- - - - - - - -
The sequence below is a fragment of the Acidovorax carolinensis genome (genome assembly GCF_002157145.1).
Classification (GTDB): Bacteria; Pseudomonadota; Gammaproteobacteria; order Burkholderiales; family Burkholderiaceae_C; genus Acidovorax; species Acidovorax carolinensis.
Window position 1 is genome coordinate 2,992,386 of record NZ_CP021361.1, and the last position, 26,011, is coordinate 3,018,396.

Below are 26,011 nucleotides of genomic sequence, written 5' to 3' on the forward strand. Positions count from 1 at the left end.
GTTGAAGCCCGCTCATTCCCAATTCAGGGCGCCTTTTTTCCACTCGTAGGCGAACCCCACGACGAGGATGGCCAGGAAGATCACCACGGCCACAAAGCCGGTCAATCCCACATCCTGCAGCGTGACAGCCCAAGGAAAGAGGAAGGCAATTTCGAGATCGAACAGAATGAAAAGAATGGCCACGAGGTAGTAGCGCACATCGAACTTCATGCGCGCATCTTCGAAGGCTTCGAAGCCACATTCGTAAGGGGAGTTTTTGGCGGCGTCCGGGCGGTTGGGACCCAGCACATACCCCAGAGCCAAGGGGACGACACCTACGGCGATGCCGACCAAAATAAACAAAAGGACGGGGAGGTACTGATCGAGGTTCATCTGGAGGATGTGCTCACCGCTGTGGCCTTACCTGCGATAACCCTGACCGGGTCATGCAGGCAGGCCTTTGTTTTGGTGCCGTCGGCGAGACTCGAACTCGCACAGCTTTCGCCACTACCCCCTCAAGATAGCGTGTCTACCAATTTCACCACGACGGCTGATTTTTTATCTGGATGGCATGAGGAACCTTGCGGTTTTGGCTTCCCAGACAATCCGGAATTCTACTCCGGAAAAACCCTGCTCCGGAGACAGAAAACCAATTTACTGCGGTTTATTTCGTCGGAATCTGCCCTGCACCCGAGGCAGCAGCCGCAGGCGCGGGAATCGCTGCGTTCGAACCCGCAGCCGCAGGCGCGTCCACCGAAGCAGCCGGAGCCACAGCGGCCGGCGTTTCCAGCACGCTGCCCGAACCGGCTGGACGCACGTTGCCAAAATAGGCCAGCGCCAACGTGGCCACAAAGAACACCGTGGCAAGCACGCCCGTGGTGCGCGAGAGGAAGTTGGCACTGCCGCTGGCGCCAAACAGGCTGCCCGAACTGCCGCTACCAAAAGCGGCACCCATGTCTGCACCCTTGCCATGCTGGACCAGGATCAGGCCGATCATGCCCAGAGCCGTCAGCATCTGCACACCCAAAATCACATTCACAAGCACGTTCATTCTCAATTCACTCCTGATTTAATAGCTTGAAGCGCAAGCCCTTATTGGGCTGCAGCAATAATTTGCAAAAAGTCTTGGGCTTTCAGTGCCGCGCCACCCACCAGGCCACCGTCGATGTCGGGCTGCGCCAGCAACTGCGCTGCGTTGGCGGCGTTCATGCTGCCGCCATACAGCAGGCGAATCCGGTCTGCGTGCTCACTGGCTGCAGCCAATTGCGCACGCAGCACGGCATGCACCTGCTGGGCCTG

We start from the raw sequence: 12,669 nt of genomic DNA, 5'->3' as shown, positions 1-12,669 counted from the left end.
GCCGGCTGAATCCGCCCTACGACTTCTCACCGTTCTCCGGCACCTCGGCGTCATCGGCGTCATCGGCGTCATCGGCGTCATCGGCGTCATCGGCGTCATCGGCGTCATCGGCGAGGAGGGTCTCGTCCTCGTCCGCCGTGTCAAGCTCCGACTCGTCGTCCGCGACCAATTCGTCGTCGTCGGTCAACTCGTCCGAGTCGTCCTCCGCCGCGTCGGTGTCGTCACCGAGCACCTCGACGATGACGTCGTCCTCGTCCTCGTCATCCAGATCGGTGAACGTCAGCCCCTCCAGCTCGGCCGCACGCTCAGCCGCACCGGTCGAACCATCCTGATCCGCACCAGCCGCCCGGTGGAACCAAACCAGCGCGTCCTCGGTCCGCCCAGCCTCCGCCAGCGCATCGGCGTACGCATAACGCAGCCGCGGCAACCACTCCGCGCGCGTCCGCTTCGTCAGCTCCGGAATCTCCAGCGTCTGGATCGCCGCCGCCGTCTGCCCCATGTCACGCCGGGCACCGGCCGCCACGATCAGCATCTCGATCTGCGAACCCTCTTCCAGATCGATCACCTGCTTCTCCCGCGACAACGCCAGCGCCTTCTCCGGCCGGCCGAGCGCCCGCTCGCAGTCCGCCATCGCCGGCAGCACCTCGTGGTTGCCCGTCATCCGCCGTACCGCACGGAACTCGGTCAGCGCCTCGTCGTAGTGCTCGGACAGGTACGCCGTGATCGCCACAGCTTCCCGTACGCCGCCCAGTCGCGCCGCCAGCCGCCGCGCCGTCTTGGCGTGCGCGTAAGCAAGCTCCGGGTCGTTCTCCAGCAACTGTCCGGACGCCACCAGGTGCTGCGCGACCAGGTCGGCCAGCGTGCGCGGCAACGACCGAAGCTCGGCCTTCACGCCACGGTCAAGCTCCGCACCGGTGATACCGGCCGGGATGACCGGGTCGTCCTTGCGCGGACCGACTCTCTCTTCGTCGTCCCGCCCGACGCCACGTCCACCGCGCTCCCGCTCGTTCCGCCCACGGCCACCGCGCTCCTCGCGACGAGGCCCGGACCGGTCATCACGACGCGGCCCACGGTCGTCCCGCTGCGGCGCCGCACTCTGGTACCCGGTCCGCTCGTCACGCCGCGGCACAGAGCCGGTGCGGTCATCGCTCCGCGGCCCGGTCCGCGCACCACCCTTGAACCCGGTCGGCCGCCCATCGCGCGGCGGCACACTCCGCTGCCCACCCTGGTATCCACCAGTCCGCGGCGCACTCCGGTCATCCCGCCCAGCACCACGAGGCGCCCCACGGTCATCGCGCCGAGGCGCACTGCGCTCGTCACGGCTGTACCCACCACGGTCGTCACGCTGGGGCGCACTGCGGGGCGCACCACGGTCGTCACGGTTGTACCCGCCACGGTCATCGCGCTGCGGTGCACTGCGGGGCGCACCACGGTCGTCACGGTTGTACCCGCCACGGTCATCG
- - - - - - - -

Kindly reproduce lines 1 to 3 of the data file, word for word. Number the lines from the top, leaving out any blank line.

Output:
The sequence below is a fragment of the Acidovorax carolinensis genome (genome assembly GCF_002157145.1).
Classification (GTDB): Bacteria; Pseudomonadota; Gammaproteobacteria; order Burkholderiales; family Burkholderiaceae_C; genus Acidovorax; species Acidovorax carolinensis.
Window position 1 is genome coordinate 2,992,386 of record NZ_CP021361.1, and the last position, 26,011, is coordinate 3,018,396.